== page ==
Columbia Pike & Walter Reed
A Public Spaces blog post inspired by Thomas Merton and Acme Pie
I didn’t order the pie on time, so we headed to Acme Pie Co. the night before Thanksgiving on the off chance that they would have extra pies for sale. Acme’s website said when to come, but it also said that they couldn’t promise anything.
We got to their shop on Columbia Pike 30 minute early, and something like 25 people were already in line ahead of us. The temperature was dropping, the wind was picking up, so we huddled against the glass storefronts of the dark picture frame shop, the dark pet place, and the dark bike repair shop next to Acme. Acme was dark, too.
People pulled their hats down and their coat collars up. Still, I could hear many of them speaking to companions or to cellphones, and I made out Spanish, some English, a little French, and a language, maybe two, that I didn’t recognize.
I wondered who among us, like me, had never gotten around to ordering, and who purchases pies this way every year. I should have known from the crowd’s complacency and laughter that, despite Acme’s disclaimer and dark interior, its employees and owner would come from its basement ovens with something for everyone. When the lights came on and the doors opened, the evening felt like the matching holiday bookend to Boxing Day.
True confession: living on Columbia Pike, I’ve never felt less white. Or, rather, I feel simply white to others’ Black or brown, Asian or Native American. The bitter history isn’t gone or forgotten. Rather, it’s like we understand it, or understand how little we understand it, and we understand that the rest of us are mostly, at least, trying to understand it. I’m Anglo Saxon, I’m pretty sure, and a member of one of over a hundred nationalities on the Pike. Though the county, the state, and the nation are predominately white, Columbia Pike itself has no dominant culture. I won’t minimize the inequities of the greater dominant culture and their reach inside the Columbia Pike community. But I’m beginning to encounter what makes many people want to live here and contribute to its common life.
I fit in, and that feels good. And that night, at the corner of Columbia Pike and Walter Reed, I was having a milder, political version of Thomas Merton’s famous realization at the corner of Louisville’s Fourth and Walnut:
. . . I was suddenly overwhelmed with the realization that I loved all those people, that they were mine and I theirs, that we could not be alien to one another even though we were total strangers. It was like waking up from a dream of separateness, of spurious self-isolation in a special world, the world of renunciation and supposed holiness.1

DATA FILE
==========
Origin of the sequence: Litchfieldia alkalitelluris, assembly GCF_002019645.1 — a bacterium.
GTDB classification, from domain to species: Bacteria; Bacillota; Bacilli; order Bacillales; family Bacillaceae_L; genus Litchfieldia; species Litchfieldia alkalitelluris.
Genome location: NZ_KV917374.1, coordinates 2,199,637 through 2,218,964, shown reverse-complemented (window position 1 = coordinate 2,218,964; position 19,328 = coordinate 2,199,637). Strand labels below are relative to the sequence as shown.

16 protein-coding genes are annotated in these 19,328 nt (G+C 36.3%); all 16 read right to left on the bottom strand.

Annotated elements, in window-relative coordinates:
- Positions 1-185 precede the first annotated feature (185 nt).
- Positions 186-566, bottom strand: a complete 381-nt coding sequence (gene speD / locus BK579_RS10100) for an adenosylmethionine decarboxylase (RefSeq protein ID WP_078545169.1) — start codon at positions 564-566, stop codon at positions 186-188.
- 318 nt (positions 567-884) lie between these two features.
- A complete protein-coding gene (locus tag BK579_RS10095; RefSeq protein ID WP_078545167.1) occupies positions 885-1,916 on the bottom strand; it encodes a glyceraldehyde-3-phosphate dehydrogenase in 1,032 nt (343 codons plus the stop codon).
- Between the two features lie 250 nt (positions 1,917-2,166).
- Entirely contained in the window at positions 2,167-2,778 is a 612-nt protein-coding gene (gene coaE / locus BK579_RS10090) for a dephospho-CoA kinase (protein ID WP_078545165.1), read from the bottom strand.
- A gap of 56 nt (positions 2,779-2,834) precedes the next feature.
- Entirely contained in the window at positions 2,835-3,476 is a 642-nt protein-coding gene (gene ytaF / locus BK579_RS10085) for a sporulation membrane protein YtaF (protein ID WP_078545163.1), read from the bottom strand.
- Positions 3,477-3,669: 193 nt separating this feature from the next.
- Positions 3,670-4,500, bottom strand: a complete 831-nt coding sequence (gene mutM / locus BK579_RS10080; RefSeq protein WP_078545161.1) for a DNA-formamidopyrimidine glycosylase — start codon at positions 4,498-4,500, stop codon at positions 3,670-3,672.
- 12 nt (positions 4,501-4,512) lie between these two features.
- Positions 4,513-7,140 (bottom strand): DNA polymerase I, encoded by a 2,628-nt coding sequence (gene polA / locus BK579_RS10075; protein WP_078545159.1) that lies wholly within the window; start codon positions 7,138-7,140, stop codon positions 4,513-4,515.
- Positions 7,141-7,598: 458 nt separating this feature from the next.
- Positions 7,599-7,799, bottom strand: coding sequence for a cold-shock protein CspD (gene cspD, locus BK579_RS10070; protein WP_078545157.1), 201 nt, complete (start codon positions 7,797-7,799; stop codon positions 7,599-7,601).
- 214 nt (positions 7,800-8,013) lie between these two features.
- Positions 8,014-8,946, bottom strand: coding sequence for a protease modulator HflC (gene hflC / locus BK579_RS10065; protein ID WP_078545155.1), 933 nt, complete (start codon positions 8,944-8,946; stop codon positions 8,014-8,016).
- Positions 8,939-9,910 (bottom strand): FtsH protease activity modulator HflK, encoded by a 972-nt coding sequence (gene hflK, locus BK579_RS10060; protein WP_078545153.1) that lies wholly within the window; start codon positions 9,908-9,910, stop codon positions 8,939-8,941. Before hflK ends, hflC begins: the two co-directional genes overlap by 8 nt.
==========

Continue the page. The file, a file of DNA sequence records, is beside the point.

When Jesus announces that the kingdom of heaven has come to earth, he’s proclaiming diversity, among other things. It takes the disciples several chapters into the Book of Acts to catch up with the Spirit’s excitement in chapter 2 over people “drawn from every nation under heaven.” Surely the kingdom of heaven, both now and not yet on earth, reifies part of what Revelation calls the song of the Lamb:
. . . you were slain and by your blood you bought for God people of every tribe and language, nation and race.2
Those tribes, languages, nations, and races aren’t ignored or wiped away in the new creation. Instead, they’re celebrated, just as they are in Revelation, and just as the Spirit joyfully accommodates itself to them on Pentecost.
I hope this post doesn’t come across as too wide-eyed. Merton, I think, comes across like Shakespeare’s sheltered Miranda, who sees her island’s new strangers and says, “How beauteous mankind is! O brave new world / That has such people in’t.”3 But maybe I’m more like Gonzalo, one of the island’s new strangers, whose new surroundings inspire a political vision:
. . . riches, poverty
And use of service, none; contract, succession,
Bourn, bound of land, tilth, vineyard — none;
No use of metal, corn, or wine or oil;
No occupation, all men idle, all;
And women, too, but innocent and pure;
No sovereignty —4
Quite an agenda, and one we might dispute with in parts, but the new creation described by the Hebrew prophets, Jesus, Paul, and James certainly confronts injustice, including the “bourn, bound of land” — some of the rigid boundaries that separate us.
I’ve wanted this so much. School helps. My students help. My friends help. For me, environment helps. Paul helps, too:
Thus, if anyone is in the Messiah, there is a new creation! Old things have gone, and look—everything has become new!5
Do you think Paul here comes across more like Miranda or Gonzalo? Or both?
Merton, Confessions of a Guilty Bystander, 153-54.
Revelation 5:9 REB.
The Tempest, 5.1.183-84.
The Tempest, 2.1.151-57.
Wright, The Kingdom New Testament, 2 Corinthians 5:17.